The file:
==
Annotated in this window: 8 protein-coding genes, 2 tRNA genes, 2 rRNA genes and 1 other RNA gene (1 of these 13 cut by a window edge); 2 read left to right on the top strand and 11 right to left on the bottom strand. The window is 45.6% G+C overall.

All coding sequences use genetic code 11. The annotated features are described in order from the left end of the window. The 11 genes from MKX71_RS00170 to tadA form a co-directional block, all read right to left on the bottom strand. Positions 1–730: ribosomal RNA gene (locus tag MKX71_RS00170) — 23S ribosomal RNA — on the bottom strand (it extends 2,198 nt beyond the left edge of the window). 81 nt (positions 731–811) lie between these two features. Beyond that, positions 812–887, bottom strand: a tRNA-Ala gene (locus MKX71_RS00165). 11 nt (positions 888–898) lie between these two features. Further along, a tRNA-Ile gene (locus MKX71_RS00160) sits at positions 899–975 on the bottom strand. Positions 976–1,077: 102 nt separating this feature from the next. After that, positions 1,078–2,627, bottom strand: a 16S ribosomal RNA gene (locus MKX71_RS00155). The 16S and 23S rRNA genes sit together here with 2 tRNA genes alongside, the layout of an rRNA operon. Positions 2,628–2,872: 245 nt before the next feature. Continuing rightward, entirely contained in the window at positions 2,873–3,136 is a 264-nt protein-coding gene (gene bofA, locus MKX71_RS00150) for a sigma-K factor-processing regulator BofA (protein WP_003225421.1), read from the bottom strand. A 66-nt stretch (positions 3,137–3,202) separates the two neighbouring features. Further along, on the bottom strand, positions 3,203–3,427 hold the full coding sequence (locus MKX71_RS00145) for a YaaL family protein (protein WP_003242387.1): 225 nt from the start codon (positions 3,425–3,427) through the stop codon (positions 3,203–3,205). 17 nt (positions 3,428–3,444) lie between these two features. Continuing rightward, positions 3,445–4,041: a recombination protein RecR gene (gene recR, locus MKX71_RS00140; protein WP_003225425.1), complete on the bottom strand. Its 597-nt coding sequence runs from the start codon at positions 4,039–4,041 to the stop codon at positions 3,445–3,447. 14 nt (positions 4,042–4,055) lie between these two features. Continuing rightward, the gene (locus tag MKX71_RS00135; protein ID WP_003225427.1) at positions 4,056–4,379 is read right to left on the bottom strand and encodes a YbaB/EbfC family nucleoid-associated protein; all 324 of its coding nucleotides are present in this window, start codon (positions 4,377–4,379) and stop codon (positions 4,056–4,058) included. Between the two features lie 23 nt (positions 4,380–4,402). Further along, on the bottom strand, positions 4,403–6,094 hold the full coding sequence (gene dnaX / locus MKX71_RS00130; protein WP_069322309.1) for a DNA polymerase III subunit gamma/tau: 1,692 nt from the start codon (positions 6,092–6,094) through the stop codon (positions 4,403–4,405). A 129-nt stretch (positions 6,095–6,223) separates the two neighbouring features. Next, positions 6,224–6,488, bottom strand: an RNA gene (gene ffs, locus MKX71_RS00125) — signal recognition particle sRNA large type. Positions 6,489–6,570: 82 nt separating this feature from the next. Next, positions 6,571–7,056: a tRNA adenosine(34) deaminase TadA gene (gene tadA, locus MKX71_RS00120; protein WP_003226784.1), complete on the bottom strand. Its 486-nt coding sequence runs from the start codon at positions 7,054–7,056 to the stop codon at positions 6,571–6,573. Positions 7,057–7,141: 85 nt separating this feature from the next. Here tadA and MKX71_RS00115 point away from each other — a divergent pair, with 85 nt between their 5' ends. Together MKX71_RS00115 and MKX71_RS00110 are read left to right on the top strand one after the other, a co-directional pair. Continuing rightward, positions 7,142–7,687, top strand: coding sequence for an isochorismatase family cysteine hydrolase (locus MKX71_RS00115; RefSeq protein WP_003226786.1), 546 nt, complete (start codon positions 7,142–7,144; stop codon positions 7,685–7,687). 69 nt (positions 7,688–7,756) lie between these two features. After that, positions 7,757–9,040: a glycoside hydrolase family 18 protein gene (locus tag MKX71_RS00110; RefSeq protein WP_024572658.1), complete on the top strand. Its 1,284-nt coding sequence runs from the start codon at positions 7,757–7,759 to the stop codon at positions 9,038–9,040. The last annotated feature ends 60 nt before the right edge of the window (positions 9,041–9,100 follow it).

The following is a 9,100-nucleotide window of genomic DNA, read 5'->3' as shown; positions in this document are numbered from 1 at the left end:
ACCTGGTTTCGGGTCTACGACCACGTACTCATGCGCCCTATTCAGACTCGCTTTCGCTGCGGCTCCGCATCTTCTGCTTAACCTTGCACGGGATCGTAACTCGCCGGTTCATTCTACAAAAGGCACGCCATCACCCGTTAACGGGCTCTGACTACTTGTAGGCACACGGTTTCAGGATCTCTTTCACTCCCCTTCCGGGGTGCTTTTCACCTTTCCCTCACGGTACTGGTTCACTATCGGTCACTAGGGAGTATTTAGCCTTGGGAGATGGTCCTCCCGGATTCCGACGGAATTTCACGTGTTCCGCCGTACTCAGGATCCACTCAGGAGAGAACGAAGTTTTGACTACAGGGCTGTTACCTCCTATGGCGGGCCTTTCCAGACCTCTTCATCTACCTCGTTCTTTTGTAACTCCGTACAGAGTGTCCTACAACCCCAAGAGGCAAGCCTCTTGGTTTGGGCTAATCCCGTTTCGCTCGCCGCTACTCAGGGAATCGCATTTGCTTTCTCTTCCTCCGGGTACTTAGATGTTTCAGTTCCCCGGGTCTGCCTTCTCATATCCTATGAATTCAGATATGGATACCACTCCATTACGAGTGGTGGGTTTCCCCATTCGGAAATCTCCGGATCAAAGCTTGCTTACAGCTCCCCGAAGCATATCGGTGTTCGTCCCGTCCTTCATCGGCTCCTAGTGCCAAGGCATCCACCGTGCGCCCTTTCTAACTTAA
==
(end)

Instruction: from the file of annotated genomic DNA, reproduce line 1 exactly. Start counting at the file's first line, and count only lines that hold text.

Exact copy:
Annotated in this window: 8 protein-coding genes, 2 tRNA genes, 2 rRNA genes and 1 other RNA gene (1 of these 13 cut by a window edge); 2 read left to right on the top strand and 11 right to left on the bottom strand. The window is 45.6% G+C overall.